Dartington school wins all-Devon recycling award
Posted on: 4 August 2016
Eco-warriors at a South Hams primary school have risen to the challenge, and collected more than half a tonne of small electrical goods for recycling.
Dartington Primary School has been awarded £200 for collecting 566kg of hairdryers, kettles, phones, toasters, blenders, radios, console games and other small electrical items.
And the money could go towards other eco- friendly projects including planting trees in the school, water butts for the school garden or even more bike racks. These projects will now be taken on by the new school council in the autumn term.
The competition prize was supplied by the Waste, Electrical and Electronic Equipment (WEEE) Improvement Fund following a successful bid by Devon County Council, Torbay Council, and WEEE contractor Repic who provided match funding.
Six schools from around Devon collected as many unwanted or broken small electrical items for recycling as possible. The school who collected the most by weight was the winner.
The aim of the competition was to help the children understand the importance of recycling electrical goods so that they don’t go to landfill and saves money and the environment.
Listen to the project explained by children, headteacher and Councillor Roger Croad
Each school was given a day of curriculum-linked WEEE workshops by waste education contractor Resources Futures where the children investigated how batteries work and their impact on the environment, including creating electricity using the power of fruit and vegetables.
Councillor Roger Croad, Devon County Council’s Cabinet Member for the Environment and Rosemary Rowe, the County Councillor for South Brent and Dartington, presented the cheque to members of the school council during a special assembly.
Councillor Croad said: “Dartington School has done a splendid job, they have collected more than twice as much as any other school, over half a tonne and that will save a lot of money.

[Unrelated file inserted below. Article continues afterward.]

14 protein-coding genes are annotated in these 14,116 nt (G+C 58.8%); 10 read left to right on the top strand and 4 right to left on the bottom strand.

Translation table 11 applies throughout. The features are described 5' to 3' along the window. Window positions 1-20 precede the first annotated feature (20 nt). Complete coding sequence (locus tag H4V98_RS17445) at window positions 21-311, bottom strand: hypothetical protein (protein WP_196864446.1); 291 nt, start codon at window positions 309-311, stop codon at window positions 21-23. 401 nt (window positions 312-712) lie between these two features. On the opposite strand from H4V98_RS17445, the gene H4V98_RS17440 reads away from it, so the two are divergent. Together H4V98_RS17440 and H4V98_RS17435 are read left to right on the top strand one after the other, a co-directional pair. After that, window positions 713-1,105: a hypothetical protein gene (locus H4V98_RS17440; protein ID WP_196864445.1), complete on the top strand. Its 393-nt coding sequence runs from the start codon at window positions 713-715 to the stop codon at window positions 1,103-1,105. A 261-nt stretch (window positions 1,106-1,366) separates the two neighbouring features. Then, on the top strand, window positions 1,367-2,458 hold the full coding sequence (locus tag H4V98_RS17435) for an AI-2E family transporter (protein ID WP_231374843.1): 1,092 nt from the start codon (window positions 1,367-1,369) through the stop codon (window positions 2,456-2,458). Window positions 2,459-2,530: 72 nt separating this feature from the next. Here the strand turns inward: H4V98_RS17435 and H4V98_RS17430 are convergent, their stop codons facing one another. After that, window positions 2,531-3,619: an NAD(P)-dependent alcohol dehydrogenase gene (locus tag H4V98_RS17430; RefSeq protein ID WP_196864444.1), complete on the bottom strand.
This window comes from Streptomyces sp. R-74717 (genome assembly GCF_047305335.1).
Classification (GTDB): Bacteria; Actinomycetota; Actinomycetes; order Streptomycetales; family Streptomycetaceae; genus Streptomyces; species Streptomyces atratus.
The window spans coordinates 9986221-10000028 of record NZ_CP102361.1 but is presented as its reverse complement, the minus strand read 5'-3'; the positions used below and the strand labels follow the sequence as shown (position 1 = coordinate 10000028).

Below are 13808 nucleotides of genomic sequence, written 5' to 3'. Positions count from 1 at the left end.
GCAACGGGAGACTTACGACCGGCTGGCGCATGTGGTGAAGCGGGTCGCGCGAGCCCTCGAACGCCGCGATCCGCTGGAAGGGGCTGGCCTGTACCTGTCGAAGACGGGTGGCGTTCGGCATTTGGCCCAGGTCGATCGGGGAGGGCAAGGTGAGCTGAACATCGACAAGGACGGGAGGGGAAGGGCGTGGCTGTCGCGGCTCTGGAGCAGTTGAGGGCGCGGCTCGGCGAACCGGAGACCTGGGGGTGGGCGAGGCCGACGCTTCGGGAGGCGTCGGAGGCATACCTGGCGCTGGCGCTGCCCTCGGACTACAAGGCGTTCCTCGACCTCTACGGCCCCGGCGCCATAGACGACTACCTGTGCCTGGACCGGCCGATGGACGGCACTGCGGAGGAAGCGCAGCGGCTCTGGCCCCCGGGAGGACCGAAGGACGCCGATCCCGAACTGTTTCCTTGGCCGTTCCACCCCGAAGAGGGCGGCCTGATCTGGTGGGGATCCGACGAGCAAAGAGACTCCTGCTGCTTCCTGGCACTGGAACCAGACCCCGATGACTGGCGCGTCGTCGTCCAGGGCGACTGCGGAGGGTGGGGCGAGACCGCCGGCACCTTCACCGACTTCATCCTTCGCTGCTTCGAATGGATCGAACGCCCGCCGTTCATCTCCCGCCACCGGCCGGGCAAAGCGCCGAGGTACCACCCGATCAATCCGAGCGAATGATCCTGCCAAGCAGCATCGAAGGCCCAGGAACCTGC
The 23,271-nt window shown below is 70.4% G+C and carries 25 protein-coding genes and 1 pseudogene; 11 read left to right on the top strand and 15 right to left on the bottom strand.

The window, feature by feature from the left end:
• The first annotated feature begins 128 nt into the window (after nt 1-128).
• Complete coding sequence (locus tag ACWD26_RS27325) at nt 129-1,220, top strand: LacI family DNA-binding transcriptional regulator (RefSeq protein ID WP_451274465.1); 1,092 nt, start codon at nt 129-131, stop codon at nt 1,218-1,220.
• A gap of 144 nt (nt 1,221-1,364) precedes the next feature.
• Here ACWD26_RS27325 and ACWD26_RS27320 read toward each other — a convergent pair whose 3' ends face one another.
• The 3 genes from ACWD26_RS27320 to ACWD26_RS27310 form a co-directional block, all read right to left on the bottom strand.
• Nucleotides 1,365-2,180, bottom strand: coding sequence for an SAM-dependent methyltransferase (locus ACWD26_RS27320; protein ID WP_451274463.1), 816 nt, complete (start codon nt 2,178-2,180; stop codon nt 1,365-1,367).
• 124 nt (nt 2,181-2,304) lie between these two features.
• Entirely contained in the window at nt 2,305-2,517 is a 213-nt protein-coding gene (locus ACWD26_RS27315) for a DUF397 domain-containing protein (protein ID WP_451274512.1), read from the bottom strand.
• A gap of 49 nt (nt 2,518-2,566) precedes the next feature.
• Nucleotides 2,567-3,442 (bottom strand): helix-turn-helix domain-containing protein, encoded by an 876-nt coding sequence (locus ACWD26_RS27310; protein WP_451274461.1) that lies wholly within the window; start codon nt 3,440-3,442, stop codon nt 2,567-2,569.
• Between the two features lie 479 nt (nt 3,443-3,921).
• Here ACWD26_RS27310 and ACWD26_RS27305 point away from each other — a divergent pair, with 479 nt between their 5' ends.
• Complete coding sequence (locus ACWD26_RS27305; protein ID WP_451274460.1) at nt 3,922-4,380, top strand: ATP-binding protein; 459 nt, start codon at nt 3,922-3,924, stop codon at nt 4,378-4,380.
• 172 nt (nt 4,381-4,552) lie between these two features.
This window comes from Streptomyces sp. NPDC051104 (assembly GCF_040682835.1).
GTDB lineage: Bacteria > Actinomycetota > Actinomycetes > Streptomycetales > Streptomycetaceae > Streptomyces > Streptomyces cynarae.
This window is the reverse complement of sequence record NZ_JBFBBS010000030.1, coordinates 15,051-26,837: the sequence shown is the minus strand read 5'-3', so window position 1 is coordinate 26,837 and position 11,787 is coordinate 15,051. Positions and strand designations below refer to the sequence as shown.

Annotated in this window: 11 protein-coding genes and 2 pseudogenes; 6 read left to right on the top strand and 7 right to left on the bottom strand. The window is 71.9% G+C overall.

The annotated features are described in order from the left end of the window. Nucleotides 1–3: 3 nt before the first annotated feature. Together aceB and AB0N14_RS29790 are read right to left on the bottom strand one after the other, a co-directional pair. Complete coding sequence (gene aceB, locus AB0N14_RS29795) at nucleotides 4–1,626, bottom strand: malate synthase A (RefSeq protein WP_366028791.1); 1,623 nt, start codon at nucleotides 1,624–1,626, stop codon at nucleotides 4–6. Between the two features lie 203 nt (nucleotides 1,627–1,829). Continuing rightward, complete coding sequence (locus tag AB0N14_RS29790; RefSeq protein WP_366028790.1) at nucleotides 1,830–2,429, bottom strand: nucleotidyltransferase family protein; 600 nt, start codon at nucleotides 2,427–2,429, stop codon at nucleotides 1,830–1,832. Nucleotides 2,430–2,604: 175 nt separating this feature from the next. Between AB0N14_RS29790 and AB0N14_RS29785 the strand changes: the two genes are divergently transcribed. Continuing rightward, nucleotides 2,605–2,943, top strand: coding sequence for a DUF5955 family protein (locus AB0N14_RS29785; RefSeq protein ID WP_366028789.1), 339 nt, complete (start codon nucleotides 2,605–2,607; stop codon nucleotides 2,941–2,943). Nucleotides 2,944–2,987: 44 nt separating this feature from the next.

“In Devon we throw away about 180,000 tonnes of waste every year which either goes for energy recovery or to landfill when alot of it could have been refurbished and reused.
“If every school did it the way Dartington has done it than we would be a whole lot better off in Devon.”
Councillor Rosemary Rowe said: “Six schools in Devon took part in the competition and it’s typical of Dartington that they exceeded all expectations. At this school they get taught the importance of recycling from an early age.”
Headteacher Jill Mahon said: “To have won a prize and to be the best in Devon feels really good”.
“I’m incredibly proud of our school council, they have set out to fulfil their aims and they have surpassed, even by our own expectations. They have done that by getting their class mates really enthused”.
“We are now in a position coming into a new year with a new school council to take further steps and we are proud that we have made a difference.”
Harry, 10, a school councillor said: “We hope to spend the money on water butts to save water for the garden and plants”.
“We’re proud we beat every other school. We started a bit late as well and everybody then put in extra effort to bring in waste electronics.”
Charlie, 8, a school councillor, said: “We are also thinking of more trees for our forest families.”
Esme, 10, a school councillor, said: “We wanted to see how much we could recycle. The school council had three aims, to make our school better, to make learning better and to make the world better. We thought by taking on this competition we could make the world better because of recycling.”
The schools involved and they collected weights were:
St Peter’s Primary, Budleigh Salterton – 40kg
Stokehill Juniors, Exeter – 40kg
Okehampton Primary – 200kg
Chudleigh Primary – 200kg
Heathcoat Primary, Tiverton – 240kg
Dartington Primary – 560kg – WINNERS
Posted in: Community | Education | Environment